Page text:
Until the middle of the twentieth century, the public had very little interest in the internal operation of police departments. Neither were they greatly concerned with the type of limits placed on the power of the police as outlined in the Criminal Code and various Police Acts and regulations. These limits, defining the parameters within which the police could operate in order to enforce the law, were accepted as sufficient at the time (Canadian Encyclopedia 1851-1852). In the years following World War II, however, traditional sanctions to control police powers were found to be inadequate and a number of new external mechanisms were proposed.

The increasing popular idea of civilian review of police operations was an extension of the nineteenth century concept of public policing but with an added dimension. The major difference was that the work of the police, rather than the public presuming they were acting in the interest of citizens, would be scrutinized more carefully and monitored by agencies led by citizens. The police would be held accountable based on the expectations and standards of the community. This issue of accountability of the police to the public is actually one aspect of a larger issue, namely, the accountability of elected representatives to their constituents. It is about whether citizens in their community can exercise power and influence public policy (Ian Jeffrey Ross 235).

Citizens can potentially influence the internal operations of police forces by advocating for change in a number of areas that in the past were left to the exclusive discretion of the police. They can demand improvement in effective screening and recruitment of new personnel, types and levels of training and ongoing education, clearer policy and procedural directives, more appropriate disciplinary codes, and the maintenance of a healthy police sub-culture (Ian Jeffrey Ross 237-238).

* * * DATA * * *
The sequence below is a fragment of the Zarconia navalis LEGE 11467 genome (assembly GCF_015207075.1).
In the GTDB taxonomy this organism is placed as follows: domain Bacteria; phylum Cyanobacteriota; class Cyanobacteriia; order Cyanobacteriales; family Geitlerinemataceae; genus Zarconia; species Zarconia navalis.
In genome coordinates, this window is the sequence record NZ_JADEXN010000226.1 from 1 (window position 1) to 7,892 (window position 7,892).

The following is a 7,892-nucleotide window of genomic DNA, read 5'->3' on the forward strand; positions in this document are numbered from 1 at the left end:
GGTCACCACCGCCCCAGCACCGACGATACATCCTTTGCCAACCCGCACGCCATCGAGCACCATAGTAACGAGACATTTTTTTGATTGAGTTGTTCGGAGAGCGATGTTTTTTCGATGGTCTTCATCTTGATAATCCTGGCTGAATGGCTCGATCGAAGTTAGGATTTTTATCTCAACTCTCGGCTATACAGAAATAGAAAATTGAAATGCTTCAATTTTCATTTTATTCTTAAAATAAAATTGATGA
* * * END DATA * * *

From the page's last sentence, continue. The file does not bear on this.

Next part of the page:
Citizens can also advocate for changes in the regulatory law governing the use of force by police. These are outlined for all of Canada in sections 25 to 28 of the Criminal Code. Sub-section 1 of section 25 allows officers to use as much force as necessary to effect an arrest. Sub-sections 3 and 4 permit an officer to use lethal force to apprehend a fleeing suspect when other procedures have failed. Sections 26 to 28 describe police liability when excessive force is used, as well as several other matters. Provincial police legislation and their regulations often elaborate further on the use of force.

Other structures in society can contribute to the process of ensuring that the police comply with standards established by the community (Stone and Ward; Ian Jeffrey Ross 235-241; Grant):

  • The media can publicize incidents of police misconduct as was done in Los Angeles in the 1991 Rodney King case, creating pressure to introduce change and reform;
  • Community-based organizations with interests in public safety, civil and human rights, and legal representation can conduct research on policing and law enforcement as well as adopting a strong advocacy role;
  • Organizations which have independent experts and scholars can collect, analyze and disseminate crime statistics, and highlight problems and issues that need the attention of senior police officers; and
  • The courts have the ability to comment on police behaviour through their decisions.